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Nike (NKE) set to report Q3 2022 results: here’s what to expect

By on March 21, 2022 0

Shoes line the shelves at the Nike store on December 21, 2021 in Miami Beach, Florida.

Joe Raedle | Getty Images

Nike’s post-earnings comments on Monday could be a harbinger of how the retail sector is being affected by the war in Ukraine, sky-high oil prices and inflationary pressures that threaten to cut spending on consumption.

The sneaker giant is expected to report fiscal third quarter results after the market closes. Nike’s exposure to China is also under the microscope, as the United States could choose to impose consequences if Beijing helps Russia wage its war against Ukraine and Western brands face continued boycotts in all of Asia.

Shares of Nike have been trading in recent weeks as investors expect the retailer to be hit by some of the aforementioned risks. The stock closed Friday at $131.24, down 21% year-to-date, from the S&P 500’s 6% decline, and a 52-week high of $179.10. Still, some analysts say stocks can drop further.

Nike is expected to post revenue of $10.6 billion for the third quarter of fiscal 2022, on earnings of 71 cents per share, according to an analyst survey by Refinitiv.

Here are some of the key topics analysts are watching and expecting Nike to address later on Monday.

Prospects poised to disappoint

UBS analyst Jay Sole thinks Nike’s outlook for the fourth quarter and initial fiscal year 2023, if the retailer offers it, will disappoint investors.

“Our audits suggest that Nike’s business in China is not recovering as quickly as we, or the market, expected,” Sole wrote in a note to clients. Additionally, he said, the market has underestimated the effects of ongoing global supply chain challenges that have delayed manufacturing and shipments, Nike a temporary suspension of operations in Russia, higher oil prices and a rising US dollar that will put pressure on Nike’s earnings forecast.

Earlier this month, Nike said that given the rapidly changing situation in Russia, as well as increased operational challenges, it had suspended operations there. At this point, it’s unclear how long this will persist. The company has 116 retail stores in Russia, accounting for less than 2% of its total sales, according to analysts’ estimates.

“We believe Nike’s third quarter report will lead the market to see the company’s earnings rebound occur later than currently believed,” Sole said.

Analysts polled by Refinitiv see total Nike sales rising 2.3% in the fourth quarter from a year earlier. For fiscal 2023, Wall Street forecasts Nike sales to be $53 billion, up 13% from a year earlier.

China risk

Barclays analyst Adrienne Yih said the biggest and longer-term hurdle for Nike would be China, which accounted for 19% of Nike’s sales in the 2021 financial year, which ended. May 31.

In early 2021, sales of brands such as Nike and rival Adidas plunged in China due to a boycott by Chinese citizens of Western brands. The outrage was sparked by allegations of forced labor in the cotton industry around the Xinjiang region, where Uyghur Muslims make up a significant minority group. These allegations have been denied by the Chinese government, but brands such as Nike have decided not to use cotton from Xinjiang.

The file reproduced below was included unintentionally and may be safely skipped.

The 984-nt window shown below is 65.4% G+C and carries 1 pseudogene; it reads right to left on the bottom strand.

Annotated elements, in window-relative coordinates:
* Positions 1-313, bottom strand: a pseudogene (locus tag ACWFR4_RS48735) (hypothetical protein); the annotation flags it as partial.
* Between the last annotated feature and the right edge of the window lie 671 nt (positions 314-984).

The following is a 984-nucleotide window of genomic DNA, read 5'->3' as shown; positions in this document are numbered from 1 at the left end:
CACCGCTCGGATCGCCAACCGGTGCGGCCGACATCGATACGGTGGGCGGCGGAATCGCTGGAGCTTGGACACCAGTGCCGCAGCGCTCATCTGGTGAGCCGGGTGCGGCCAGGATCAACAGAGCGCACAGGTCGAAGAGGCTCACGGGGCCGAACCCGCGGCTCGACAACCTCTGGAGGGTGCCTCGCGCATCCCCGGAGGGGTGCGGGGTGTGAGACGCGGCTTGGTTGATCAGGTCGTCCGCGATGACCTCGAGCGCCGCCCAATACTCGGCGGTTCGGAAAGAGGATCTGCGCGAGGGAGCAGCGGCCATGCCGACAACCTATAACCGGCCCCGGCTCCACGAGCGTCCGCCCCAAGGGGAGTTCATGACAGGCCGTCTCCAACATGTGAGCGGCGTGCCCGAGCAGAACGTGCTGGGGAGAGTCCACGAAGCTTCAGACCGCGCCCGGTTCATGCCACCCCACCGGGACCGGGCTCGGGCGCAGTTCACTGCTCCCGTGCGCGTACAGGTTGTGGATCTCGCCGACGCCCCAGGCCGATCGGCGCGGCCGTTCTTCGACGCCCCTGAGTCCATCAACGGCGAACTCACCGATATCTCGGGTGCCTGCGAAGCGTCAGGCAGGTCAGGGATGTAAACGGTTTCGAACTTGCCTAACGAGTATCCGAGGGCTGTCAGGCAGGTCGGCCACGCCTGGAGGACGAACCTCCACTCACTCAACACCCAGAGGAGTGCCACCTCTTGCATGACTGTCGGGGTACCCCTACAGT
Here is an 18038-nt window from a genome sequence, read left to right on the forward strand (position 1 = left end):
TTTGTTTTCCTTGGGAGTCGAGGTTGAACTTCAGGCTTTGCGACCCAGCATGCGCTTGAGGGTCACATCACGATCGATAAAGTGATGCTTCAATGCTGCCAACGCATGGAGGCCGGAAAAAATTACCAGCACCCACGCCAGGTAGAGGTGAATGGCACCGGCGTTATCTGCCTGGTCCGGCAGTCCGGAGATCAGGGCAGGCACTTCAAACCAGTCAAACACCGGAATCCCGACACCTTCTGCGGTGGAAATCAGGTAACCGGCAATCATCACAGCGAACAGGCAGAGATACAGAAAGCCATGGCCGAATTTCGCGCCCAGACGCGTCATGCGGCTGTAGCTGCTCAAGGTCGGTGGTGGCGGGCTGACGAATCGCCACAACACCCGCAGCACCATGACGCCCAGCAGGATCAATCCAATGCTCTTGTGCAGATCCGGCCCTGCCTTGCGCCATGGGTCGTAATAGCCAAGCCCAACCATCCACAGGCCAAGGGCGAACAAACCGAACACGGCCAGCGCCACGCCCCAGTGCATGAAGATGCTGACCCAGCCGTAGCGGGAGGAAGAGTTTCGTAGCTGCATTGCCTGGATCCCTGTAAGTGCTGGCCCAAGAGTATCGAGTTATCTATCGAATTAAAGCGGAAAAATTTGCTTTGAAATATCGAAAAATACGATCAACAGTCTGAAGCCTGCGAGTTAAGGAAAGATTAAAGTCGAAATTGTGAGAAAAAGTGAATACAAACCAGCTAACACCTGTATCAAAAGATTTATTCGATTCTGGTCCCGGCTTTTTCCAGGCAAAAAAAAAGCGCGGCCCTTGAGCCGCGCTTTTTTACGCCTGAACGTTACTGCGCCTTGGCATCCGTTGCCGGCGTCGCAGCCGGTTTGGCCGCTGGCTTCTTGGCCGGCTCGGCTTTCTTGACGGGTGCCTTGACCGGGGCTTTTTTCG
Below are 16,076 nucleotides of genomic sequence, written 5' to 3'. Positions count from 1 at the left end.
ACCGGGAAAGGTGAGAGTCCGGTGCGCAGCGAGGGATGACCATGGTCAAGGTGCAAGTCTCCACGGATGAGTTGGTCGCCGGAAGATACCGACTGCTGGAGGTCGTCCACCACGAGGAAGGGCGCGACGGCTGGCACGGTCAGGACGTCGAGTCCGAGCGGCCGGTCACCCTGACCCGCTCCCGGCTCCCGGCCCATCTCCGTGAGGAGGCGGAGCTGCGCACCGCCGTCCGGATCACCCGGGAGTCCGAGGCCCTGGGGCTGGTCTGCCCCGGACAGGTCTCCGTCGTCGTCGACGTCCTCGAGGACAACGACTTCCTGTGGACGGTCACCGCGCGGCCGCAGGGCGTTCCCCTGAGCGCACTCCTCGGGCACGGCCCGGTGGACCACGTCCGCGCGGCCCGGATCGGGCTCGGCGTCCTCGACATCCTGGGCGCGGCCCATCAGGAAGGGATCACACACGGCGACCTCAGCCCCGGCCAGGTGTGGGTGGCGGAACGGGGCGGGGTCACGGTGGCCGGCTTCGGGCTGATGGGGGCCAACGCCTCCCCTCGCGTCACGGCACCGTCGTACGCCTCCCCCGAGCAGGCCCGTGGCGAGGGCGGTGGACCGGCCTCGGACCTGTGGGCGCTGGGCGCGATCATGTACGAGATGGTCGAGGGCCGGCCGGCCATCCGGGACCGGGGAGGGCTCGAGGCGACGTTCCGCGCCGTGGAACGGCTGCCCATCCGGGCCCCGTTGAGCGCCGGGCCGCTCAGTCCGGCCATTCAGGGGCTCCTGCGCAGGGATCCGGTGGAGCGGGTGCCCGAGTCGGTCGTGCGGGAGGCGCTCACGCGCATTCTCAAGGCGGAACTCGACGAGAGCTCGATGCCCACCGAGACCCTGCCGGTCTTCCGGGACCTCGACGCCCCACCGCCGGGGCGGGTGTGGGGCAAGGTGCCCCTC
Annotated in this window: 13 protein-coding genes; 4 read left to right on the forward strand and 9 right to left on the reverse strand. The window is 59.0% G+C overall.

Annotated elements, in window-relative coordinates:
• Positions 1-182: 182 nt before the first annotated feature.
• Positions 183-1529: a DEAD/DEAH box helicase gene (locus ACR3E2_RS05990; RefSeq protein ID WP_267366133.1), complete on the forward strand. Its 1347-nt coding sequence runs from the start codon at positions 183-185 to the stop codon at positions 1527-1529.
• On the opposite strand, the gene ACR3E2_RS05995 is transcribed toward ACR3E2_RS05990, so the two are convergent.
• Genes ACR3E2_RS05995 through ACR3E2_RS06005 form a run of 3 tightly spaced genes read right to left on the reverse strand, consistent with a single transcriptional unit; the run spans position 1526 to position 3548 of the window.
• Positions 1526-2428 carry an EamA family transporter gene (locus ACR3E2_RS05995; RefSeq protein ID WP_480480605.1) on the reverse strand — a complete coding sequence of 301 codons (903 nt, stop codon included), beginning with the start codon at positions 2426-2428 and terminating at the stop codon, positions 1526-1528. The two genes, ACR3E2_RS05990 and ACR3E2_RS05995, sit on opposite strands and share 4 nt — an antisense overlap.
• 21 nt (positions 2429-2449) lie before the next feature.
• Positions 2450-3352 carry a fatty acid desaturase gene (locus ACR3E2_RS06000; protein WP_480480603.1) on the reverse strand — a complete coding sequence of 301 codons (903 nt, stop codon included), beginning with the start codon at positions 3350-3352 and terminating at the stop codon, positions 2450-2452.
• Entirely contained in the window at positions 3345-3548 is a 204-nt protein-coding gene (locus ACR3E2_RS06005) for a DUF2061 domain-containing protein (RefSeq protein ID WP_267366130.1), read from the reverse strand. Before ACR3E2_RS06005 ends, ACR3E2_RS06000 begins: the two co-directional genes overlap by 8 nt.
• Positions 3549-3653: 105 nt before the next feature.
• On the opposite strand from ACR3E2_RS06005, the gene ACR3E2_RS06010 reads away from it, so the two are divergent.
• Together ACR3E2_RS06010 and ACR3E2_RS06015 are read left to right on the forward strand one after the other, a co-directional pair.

When Nike released its second-quarter results in late December, chief financial officer Matt Friend told analysts on a conference call that Nike was seeing “encouraging signs” in China. Still, the company expects fiscal 2022 to be a year of recovery in the region, he said. Later on the call, chief executive John Donahoe said Nike was taking a long-term view in China and creating new products tailored to the Chinese consumer.

Nike may not see a positive catalyst until June or later, said Morgan Stanley analyst Kimberly Greenberger.

She pointed to the recent renewed Covid lockdowns in China as another risk for Nike and its peers.

“[China] has been a focal point for investors over the past year amid boycotts and inventory issues, with investors specifically questioning whether the underperformance is demand or supply driven,” Greenberger wrote, in a note to customers. “Third quarter results are unlikely to resolve these lingering issues. debates.”

Separately, Citi retail analyst Paul Lejuez said his team surveyed 1,000 Chinese consumers earlier this month to gauge how they feel about Nike compared to other brands. brands, including those based in China. The survey found that Chinese consumers continue to rate Chinese sportswear brands, such as Li Ning, as online or better than Western brands. However, he said Nike and Adidas seem to be in a relatively good position.

Wholesale Distribution Plans

Nike’s commentary on its relationship with its wholesale partners is also on the radar of analysts and investors. The athletic shoe giant has pursued a clear shift towards selling more of its footwear and apparel directly to consumers, rather than through third parties, in a bid to boost profits and grow increase brand affinity.

Foot Locker, one of Nike’s largest supplier partners, revealed in late February that its composition of Nike sales would drop from 65% in Q4 2021 to 55% in Q4 2022, with a chance it could drop even further. low. .

Credit Suisse analysts have estimated that this could represent a loss of between $600 million and $800 million in wholesale revenue for Nike in fiscal 2023.

“While we don’t think Nike would pivot so quickly to disrupt Foot Locker’s cash flow in such a significant way, we understand why Nike would want these sales to be represented through its own channels,” the Credit Suisse analyst said. Michael Binetti.

As of November 30, direct-to-consumer revenue represented approximately 41% of Nike’s overall business. Investors will be looking for more color on how that number might continue to rise from here and which partners Nike will remain most reliant on.